I'll add that it was reasonably stated *and* perfectly parried. This Airbnb begins to look more and more a scam to "shrink the baby."

Nice Citizen Kane reference in the photo.

Posted by lillipublicans on Mar. 27, 2013 @ 4:25 am

Censored comments by the left are just as bad as censorship by the right. they just don't have the self righteousness the left has. Or had. because let's face it the left in this nation is as willing to lie, cheat and steal as the Cheney/Bush right.

Go fuck yourselves. You're all assholes. Hope your new corporate masters pull the plug on a "newspaper" that has been dying for 10+ years. Glad Craigslist fucked you up!


Posted by Guest on Mar. 26, 2013 @ 11:06 pm
Posted by lillipublicans on Mar. 27, 2013 @ 4:14 am
Posted by lillipublicans on Mar. 27, 2013 @ 4:15 am

What are you talking about? I haven't deleted any comments to this post, and I think anyone can see from reading the comments that conservative critics of me and the city have had plenty to say.

Posted by steven on Mar. 27, 2013 @ 11:13 am

I am not aware that you have editted the debate here, even though you have been subjected to some withering criticism.

In fact, the lack of censorship here is the one thing that keeps this forum active and vibrant, that the editors resist what I am sure is the great temptation to micromanage the dialog.

Posted by Guest on Mar. 27, 2013 @ 11:28 am

Rather than having "plenty to say," the wingers have *little* to say.

They compensate for that by saying what little they have *over* and *over* and *over* again.

Posted by lillipublicans on Mar. 27, 2013 @ 3:41 pm

I do not believe that Steven is censoring anything. But I believe that you think that he should.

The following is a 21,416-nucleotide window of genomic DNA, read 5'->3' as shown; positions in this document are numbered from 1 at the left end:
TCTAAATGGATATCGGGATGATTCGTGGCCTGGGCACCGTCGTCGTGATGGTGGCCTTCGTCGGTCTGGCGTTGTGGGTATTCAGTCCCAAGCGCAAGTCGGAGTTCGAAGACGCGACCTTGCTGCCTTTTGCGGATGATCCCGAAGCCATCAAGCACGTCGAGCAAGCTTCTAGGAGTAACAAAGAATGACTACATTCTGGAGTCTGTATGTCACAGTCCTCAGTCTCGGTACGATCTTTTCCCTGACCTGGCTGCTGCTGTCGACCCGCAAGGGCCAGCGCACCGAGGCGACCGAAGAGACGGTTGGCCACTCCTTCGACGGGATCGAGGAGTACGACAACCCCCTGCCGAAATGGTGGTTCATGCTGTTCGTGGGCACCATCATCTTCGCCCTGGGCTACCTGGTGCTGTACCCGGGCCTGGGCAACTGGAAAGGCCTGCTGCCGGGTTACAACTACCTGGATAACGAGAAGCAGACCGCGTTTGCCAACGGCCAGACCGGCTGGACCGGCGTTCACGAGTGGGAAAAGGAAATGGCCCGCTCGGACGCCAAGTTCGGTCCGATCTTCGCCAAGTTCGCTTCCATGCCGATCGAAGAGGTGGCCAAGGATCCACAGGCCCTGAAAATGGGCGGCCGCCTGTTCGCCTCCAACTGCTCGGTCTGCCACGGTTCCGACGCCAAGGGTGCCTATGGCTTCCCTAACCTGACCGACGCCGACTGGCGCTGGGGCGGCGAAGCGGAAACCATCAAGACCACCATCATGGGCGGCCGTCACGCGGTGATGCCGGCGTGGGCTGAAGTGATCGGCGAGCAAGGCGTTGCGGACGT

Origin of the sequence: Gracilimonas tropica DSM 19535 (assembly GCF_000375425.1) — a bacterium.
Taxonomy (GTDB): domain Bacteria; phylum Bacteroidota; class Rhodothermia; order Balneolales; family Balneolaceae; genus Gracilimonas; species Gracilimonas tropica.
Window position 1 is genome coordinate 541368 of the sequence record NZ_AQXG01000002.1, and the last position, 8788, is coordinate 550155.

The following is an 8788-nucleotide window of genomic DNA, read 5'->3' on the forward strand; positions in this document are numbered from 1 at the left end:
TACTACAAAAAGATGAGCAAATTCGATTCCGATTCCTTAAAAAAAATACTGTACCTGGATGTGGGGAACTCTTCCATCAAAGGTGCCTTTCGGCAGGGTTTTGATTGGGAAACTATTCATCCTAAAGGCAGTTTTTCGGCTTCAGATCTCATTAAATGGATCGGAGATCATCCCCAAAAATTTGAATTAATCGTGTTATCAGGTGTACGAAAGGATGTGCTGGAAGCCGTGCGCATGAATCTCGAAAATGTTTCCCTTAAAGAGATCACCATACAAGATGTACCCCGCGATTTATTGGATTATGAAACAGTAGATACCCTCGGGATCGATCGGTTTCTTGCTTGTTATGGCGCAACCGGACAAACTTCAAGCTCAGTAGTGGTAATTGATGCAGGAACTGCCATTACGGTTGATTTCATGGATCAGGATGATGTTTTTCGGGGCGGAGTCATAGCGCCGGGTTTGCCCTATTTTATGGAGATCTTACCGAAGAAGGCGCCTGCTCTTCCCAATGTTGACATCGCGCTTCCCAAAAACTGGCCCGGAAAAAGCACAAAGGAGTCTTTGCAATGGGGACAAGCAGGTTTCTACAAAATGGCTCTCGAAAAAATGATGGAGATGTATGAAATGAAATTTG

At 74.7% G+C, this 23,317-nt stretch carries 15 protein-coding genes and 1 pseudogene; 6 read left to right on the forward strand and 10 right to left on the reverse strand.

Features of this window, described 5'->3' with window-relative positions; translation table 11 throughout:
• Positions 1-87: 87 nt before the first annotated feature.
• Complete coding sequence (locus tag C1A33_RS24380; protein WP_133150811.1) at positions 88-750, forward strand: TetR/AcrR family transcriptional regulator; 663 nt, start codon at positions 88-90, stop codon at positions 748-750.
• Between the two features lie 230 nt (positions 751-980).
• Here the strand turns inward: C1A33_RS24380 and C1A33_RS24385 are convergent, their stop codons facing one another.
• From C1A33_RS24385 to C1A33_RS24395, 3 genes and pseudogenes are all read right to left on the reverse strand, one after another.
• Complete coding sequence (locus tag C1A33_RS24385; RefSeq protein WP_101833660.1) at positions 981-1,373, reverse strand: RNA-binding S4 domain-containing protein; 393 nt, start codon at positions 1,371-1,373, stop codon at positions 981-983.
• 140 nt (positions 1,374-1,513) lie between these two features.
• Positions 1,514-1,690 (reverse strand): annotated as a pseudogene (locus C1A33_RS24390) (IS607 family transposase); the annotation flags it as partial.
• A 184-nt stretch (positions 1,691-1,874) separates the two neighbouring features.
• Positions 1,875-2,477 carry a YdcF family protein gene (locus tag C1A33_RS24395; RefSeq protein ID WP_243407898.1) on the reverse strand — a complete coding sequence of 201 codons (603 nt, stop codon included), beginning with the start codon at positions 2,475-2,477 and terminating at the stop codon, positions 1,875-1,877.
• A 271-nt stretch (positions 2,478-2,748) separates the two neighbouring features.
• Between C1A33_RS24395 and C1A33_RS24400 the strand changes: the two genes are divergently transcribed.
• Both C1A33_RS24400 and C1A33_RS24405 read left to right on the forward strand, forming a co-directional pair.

And even though I think you are wrong about that and just about everything else, I still do not think you should be censored here, even tho SFGate clearly does.

Posted by anon on Mar. 27, 2013 @ 3:52 pm

Hi, thanks for sharing.

Posted by card on Apr. 11, 2013 @ 6:48 pm

Airbnb is a party to an illegal transaction. They book rentals for owners and don't verify or care whether the rental is illegal.

They sidestep the payment of lawful taxes that are due by any business, which is what this is with legalise. Short term rentals owe lodging tax. Airbnb assists rental operators in evading those taxes by hiding the identities of the owners from anyone but the renters and defending them against lawful examination of those businesses.

In cities where short term rentals are illegal, this site should be shut down by injunction with a cease and desist order as they are party to and aiding an illegal transaction.

In cities where short term rentals are legal, licensed, and regulated, the site should be required to ask proof of that licensing from rental owners, and keep that proof on file for government agencies to audit. They should also provide those records to taxing authorities on request to aid in the collection of lawful taxes.

Posted by GuestBob on Mar. 18, 2014 @ 11:56 pm

That these rentals deplete the affordable housing stock and turn buildings into floating unregulated hotels.

Posted by GuestBob on Mar. 18, 2014 @ 11:57 pm